Construction spending hit a seasonally adjusted annual rate of $1.285 trillion in March, down from the month before, but still up compared to a year ago, according to an analysis of new Census data by the Associated General Contractors of America. Association officials noted that the monthly decline in construction activity came largely from drops in private sector demand as new steel and aluminum tariffs and the price increases they have prompted appear to be impacting demand.
“The administration’s new steel tariffs appear to already be having a negative impact on demand for many types of construction services,” said Stephen E. Sandherr, the association's chief executive officer. “Not only are contractors getting squeezed by higher prices for steel and aluminum products, but it seems many private sector developers are rethinking some investments amid growing fears of a trade war.”
The monthly construction spending declines came as private-sector demand for health care, commercial, manufacturing and lodging construction all declined between February and March. Those declines came as the Trump administration imposed new tariffs on steel and aluminum products – which are widely used in many forms of construction – on many countries and threatened to impose them on other trading partners, including Canada, Mexico and the European Union. The private sector funding declines were too large to offset the modest increase in public sector funding, particularly for highway and street construction, between February and March.
Construction spending totaled $1.285 trillion in March at a seasonally adjusted rate, association officials noted. They added that the March total was 1.7 percent lower than the revised February level of $1.306 trillion. However, the March total exceeded the year-earlier level of $1.240 trillion by 3.6 percent. The annual increase in construction spending came as private residential-sector construction spending levels surged 5.3 percent and private non-residential construction spending increased by 2.2 percent and public construction spending increased by 3.0 percent.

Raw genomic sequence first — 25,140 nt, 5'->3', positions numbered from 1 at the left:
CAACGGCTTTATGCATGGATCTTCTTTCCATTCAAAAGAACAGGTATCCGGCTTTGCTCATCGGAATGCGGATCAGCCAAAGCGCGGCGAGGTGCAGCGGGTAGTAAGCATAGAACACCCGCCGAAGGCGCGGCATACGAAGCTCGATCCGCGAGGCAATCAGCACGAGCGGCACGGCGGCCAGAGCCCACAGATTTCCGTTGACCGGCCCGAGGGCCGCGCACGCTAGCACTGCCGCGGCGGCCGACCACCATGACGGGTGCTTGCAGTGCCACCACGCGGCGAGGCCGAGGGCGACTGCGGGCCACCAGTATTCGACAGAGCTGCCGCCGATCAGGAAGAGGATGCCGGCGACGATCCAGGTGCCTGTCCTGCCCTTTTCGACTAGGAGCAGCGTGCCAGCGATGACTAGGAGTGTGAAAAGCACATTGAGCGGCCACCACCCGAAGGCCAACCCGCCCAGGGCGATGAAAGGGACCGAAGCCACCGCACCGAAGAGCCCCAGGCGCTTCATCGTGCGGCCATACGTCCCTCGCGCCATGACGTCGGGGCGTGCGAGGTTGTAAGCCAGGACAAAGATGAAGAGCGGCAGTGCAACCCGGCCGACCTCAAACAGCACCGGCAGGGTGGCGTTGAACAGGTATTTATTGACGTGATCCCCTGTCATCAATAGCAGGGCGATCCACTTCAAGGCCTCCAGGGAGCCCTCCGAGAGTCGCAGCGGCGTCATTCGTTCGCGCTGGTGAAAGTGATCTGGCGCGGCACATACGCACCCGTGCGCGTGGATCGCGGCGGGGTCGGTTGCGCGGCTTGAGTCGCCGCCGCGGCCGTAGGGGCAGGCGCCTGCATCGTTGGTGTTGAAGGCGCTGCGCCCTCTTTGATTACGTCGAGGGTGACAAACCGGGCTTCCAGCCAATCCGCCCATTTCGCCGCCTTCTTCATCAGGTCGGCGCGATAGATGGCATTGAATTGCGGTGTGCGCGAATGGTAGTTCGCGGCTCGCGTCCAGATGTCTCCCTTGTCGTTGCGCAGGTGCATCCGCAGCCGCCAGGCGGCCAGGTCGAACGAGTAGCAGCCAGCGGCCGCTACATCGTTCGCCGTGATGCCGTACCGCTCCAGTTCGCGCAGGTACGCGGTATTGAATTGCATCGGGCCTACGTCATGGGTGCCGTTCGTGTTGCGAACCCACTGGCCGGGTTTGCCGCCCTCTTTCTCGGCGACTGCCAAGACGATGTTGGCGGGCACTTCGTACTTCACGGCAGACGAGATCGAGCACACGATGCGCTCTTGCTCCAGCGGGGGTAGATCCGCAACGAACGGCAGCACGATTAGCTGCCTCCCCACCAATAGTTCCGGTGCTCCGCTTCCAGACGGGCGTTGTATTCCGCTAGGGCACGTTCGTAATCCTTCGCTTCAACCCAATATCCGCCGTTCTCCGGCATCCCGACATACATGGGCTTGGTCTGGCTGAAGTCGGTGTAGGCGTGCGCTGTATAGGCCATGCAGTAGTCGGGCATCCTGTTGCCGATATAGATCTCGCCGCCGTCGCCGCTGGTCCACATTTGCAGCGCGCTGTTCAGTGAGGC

Association officials said they were encouraged by the fact the administration has opted to continue exempting many key trading partners from the new steel and aluminum tariffs the president imposed earlier this year. But they cautioned that continued uncertainty about whether and how long those exemptions will remain in place are contributing to continued price increases for steel and aluminum products that many contractors are being forced to absorb.
“The price increases in steel products that have been introduced since the tariffs were announced have made the different between making money and losing money on many contractors’ projects,” Sandherr said. “That is because firms that bid projects before the tariffs were announced are being forced to pay more for steel products that they anticipated when they submitted their project bids.”